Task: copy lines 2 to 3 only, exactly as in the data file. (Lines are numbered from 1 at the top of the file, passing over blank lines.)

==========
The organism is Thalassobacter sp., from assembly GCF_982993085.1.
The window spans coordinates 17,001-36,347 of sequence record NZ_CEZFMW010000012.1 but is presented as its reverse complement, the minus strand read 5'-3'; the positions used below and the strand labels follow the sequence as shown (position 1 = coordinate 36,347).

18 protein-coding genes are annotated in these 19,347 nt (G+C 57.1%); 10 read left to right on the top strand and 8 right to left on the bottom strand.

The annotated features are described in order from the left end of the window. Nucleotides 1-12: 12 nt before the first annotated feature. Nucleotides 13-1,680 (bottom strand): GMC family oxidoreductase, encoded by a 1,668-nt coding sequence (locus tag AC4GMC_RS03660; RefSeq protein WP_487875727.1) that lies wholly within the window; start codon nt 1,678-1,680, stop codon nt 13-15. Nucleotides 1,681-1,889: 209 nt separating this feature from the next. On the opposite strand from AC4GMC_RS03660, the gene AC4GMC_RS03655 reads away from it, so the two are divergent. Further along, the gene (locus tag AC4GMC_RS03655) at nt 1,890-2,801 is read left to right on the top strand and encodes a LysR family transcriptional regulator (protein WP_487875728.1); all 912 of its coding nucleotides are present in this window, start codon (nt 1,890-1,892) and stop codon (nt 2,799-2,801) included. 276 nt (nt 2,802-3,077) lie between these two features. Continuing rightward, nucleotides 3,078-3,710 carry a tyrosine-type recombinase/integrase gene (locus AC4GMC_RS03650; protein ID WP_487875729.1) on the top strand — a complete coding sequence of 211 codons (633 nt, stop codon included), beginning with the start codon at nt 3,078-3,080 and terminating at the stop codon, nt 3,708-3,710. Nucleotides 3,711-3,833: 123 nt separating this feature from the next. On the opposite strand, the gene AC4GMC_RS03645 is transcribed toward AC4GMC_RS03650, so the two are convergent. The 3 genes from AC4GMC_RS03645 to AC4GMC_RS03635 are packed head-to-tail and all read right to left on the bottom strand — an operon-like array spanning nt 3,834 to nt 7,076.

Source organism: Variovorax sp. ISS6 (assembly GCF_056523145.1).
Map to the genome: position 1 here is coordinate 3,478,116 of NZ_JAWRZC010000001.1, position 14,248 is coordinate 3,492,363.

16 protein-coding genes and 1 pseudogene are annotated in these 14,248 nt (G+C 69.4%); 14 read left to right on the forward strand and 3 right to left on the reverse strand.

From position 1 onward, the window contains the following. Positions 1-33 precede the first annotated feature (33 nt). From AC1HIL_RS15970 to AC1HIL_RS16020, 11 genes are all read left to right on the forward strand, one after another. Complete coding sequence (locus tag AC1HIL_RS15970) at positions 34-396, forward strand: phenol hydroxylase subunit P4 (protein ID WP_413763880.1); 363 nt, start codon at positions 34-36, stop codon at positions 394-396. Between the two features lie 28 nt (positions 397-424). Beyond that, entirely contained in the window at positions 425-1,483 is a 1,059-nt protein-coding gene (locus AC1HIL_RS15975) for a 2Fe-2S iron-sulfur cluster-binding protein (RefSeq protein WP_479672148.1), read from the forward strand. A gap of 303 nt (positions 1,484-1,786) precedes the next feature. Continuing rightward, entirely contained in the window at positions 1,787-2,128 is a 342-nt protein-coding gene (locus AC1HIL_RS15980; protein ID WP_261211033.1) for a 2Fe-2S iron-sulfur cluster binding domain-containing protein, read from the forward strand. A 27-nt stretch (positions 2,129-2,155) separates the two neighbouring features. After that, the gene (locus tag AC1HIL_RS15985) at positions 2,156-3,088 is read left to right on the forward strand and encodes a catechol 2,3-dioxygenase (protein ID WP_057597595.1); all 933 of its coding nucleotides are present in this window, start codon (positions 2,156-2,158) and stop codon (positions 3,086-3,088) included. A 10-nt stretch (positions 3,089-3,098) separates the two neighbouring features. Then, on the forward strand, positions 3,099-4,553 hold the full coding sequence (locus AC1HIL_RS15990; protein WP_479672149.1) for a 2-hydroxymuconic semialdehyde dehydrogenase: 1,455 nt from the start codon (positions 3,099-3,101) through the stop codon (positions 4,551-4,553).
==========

The window spans coordinates 17,001-36,347 of sequence record NZ_CEZFMW010000012.1 but is presented as its reverse complement, the minus strand read 5'-3'; the positions used below and the strand labels follow the sequence as shown (position 1 = coordinate 36,347).

18 protein-coding genes are annotated in these 19,347 nt (G+C 57.1%); 10 read left to right on the top strand and 8 right to left on the bottom strand.